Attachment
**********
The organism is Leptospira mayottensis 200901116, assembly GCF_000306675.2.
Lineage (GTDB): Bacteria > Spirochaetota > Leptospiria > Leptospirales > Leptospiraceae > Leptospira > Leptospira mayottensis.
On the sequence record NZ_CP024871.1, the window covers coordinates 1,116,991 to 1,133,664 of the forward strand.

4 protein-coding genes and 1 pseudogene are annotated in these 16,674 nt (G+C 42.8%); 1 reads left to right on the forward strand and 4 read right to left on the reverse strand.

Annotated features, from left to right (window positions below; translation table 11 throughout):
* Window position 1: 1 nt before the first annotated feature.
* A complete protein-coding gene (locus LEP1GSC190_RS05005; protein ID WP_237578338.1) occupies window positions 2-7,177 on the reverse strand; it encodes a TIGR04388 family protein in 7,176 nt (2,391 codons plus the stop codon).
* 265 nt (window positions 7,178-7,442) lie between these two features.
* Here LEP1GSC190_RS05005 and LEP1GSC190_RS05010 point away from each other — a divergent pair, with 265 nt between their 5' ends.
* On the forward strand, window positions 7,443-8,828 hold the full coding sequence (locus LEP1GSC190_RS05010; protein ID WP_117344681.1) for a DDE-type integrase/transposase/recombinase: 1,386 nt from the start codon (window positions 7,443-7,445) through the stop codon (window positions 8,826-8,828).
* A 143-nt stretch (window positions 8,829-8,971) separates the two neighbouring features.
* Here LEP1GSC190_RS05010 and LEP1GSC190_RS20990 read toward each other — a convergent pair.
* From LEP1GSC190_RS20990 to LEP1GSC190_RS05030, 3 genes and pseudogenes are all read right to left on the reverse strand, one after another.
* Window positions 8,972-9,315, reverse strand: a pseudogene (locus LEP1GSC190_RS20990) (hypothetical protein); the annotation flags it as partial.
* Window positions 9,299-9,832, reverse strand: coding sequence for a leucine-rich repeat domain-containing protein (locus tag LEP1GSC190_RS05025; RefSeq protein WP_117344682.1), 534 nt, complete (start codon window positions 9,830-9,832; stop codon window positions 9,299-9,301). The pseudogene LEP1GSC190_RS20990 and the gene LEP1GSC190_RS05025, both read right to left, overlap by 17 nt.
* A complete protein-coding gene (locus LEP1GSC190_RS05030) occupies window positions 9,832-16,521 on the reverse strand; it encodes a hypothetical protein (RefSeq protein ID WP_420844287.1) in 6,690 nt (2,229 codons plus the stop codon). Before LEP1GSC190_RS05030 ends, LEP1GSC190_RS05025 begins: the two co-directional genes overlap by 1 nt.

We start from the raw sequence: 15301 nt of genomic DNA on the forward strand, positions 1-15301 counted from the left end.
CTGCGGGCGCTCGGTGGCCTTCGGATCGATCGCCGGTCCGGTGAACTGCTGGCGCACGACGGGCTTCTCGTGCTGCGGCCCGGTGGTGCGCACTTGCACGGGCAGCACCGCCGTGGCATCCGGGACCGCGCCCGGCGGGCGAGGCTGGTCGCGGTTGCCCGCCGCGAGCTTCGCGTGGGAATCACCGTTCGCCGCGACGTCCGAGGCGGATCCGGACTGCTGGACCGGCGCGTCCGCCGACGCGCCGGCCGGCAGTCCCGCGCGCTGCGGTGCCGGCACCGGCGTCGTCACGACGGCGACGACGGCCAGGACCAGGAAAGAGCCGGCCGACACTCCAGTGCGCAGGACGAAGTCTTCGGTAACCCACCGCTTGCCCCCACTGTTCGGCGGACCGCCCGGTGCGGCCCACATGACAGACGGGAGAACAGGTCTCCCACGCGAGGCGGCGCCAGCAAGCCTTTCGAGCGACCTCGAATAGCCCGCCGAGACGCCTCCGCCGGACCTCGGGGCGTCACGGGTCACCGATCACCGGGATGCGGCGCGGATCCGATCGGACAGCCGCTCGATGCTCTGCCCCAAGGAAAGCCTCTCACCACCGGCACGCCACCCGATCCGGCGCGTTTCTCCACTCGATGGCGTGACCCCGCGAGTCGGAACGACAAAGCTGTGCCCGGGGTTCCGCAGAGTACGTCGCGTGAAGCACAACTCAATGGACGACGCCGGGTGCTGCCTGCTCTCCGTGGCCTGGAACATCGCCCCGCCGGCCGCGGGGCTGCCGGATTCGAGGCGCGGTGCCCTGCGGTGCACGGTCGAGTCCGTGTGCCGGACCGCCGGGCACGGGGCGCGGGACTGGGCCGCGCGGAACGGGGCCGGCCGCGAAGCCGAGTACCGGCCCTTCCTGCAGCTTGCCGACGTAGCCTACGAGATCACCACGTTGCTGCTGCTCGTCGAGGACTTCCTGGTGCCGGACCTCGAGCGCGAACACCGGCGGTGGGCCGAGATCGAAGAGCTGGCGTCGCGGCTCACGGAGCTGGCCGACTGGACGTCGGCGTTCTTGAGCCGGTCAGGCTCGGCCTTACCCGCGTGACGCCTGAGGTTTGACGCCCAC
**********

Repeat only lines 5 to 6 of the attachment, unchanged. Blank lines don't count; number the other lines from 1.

Annotated features, from left to right (window positions below; translation table 11 throughout):
* Window position 1: 1 nt before the first annotated feature.